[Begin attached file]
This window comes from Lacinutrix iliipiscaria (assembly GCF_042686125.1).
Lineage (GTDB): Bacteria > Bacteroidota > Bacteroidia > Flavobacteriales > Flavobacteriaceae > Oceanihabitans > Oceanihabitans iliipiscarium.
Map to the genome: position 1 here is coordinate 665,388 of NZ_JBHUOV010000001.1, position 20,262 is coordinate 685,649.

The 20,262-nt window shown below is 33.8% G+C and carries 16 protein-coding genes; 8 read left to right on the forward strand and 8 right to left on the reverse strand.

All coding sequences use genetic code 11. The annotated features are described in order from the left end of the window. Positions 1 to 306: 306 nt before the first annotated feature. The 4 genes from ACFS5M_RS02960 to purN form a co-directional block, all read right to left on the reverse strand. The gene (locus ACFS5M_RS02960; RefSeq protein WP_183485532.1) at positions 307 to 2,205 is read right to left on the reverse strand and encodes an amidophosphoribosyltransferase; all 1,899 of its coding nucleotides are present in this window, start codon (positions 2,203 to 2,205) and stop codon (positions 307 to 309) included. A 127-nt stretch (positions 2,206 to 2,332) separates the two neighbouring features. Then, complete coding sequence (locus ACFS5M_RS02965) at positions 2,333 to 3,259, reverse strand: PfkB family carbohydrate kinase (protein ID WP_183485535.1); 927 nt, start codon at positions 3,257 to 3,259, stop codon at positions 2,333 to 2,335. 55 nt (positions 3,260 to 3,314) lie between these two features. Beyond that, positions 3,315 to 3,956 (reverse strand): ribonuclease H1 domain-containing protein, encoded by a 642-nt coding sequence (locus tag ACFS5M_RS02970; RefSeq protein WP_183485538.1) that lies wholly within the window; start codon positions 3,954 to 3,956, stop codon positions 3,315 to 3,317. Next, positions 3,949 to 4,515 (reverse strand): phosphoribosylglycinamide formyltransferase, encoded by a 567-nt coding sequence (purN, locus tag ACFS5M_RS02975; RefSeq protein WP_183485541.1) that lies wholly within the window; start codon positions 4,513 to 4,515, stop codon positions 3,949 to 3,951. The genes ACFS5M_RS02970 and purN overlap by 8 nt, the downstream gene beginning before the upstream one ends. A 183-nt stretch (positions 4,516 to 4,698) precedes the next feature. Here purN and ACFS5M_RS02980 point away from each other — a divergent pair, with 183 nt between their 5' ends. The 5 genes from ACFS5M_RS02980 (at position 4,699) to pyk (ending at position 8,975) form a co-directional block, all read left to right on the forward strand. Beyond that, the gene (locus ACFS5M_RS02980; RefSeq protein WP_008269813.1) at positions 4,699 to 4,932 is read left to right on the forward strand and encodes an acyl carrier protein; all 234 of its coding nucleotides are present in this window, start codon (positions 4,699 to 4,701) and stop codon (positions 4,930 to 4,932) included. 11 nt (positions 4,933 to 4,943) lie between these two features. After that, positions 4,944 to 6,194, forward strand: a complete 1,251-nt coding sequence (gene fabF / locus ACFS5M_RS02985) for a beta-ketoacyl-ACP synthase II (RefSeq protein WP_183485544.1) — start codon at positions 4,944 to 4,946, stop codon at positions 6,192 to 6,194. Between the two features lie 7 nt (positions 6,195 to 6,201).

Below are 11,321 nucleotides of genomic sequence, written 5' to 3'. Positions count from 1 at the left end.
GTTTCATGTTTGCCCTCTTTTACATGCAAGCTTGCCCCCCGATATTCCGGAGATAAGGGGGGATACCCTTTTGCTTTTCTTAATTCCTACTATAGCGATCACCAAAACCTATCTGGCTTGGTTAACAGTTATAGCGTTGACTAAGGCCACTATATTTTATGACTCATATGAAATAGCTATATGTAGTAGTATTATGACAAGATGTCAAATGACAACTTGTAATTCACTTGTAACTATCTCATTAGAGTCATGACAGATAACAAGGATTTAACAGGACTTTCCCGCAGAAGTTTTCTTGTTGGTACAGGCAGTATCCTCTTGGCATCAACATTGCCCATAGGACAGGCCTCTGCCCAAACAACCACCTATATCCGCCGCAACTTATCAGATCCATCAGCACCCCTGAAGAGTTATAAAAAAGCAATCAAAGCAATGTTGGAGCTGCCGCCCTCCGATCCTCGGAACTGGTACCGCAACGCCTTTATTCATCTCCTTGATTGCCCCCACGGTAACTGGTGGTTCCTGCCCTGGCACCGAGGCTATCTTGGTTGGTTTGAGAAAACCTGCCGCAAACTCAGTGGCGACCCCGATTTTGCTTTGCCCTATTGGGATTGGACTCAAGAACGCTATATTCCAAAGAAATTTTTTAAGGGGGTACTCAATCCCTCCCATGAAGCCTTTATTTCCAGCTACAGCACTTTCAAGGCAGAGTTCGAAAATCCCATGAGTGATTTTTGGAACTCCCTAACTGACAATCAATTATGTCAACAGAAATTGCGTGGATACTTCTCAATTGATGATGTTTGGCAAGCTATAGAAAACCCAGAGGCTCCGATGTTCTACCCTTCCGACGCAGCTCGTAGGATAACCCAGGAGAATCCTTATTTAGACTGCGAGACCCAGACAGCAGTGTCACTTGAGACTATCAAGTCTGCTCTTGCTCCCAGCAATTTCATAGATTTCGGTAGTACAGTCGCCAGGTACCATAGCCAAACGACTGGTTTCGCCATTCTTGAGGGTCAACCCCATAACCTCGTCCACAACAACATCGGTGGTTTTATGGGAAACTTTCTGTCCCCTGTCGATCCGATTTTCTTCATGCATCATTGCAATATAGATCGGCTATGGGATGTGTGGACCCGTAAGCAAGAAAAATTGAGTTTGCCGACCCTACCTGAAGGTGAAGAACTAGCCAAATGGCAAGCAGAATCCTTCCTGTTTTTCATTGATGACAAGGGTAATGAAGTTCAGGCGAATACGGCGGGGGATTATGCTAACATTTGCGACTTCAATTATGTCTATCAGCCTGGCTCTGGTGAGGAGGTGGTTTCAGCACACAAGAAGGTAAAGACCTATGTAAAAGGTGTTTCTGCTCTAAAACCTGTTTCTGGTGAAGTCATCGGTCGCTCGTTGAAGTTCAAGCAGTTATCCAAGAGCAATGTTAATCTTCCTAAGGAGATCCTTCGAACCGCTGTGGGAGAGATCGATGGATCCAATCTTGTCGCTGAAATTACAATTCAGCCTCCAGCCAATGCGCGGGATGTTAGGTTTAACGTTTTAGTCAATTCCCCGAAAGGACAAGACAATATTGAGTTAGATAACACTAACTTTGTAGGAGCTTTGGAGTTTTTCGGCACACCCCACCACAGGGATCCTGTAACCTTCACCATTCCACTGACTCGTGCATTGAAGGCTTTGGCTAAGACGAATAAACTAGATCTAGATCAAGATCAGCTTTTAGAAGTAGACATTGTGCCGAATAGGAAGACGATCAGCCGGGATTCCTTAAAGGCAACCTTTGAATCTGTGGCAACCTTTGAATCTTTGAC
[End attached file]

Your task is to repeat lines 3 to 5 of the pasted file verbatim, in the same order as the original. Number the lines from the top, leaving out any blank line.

Map to the genome: position 1 here is coordinate 665,388 of NZ_JBHUOV010000001.1, position 20,262 is coordinate 685,649.

The 20,262-nt window shown below is 33.8% G+C and carries 16 protein-coding genes; 8 read left to right on the forward strand and 8 right to left on the reverse strand.

All coding sequences use genetic code 11. The annotated features are described in order from the left end of the window. Positions 1 to 306: 306 nt before the first annotated feature. The 4 genes from ACFS5M_RS02960 to purN form a co-directional block, all read right to left on the reverse strand. The gene (locus ACFS5M_RS02960; RefSeq protein WP_183485532.1) at positions 307 to 2,205 is read right to left on the reverse strand and encodes an amidophosphoribosyltransferase; all 1,899 of its coding nucleotides are present in this window, start codon (positions 2,203 to 2,205) and stop codon (positions 307 to 309) included. A 127-nt stretch (positions 2,206 to 2,332) separates the two neighbouring features. Then, complete coding sequence (locus ACFS5M_RS02965) at positions 2,333 to 3,259, reverse strand: PfkB family carbohydrate kinase (protein ID WP_183485535.1); 927 nt, start codon at positions 3,257 to 3,259, stop codon at positions 2,333 to 2,335. 55 nt (positions 3,260 to 3,314) lie between these two features. Beyond that, positions 3,315 to 3,956 (reverse strand): ribonuclease H1 domain-containing protein, encoded by a 642-nt coding sequence (locus tag ACFS5M_RS02970; RefSeq protein WP_183485538.1) that lies wholly within the window; start codon positions 3,954 to 3,956, stop codon positions 3,315 to 3,317. Next, positions 3,949 to 4,515 (reverse strand): phosphoribosylglycinamide formyltransferase, encoded by a 567-nt coding sequence (purN, locus tag ACFS5M_RS02975; RefSeq protein WP_183485541.1) that lies wholly within the window; start codon positions 4,513 to 4,515, stop codon positions 3,949 to 3,951. The genes ACFS5M_RS02970 and purN overlap by 8 nt, the downstream gene beginning before the upstream one ends. A 183-nt stretch (positions 4,516 to 4,698) precedes the next feature. Here purN and ACFS5M_RS02980 point away from each other — a divergent pair, with 183 nt between their 5' ends. The 5 genes from ACFS5M_RS02980 (at position 4,699) to pyk (ending at position 8,975) form a co-directional block, all read left to right on the forward strand. Beyond that, the gene (locus ACFS5M_RS02980; RefSeq protein WP_008269813.1) at positions 4,699 to 4,932 is read left to right on the forward strand and encodes an acyl carrier protein; all 234 of its coding nucleotides are present in this window, start codon (positions 4,699 to 4,701) and stop codon (positions 4,930 to 4,932) included. 11 nt (positions 4,933 to 4,943) lie between these two features. After that, positions 4,944 to 6,194, forward strand: a complete 1,251-nt coding sequence (gene fabF / locus ACFS5M_RS02985) for a beta-ketoacyl-ACP synthase II (RefSeq protein WP_183485544.1) — start codon at positions 4,944 to 4,946, stop codon at positions 6,192 to 6,194. Between the two features lie 7 nt (positions 6,195 to 6,201).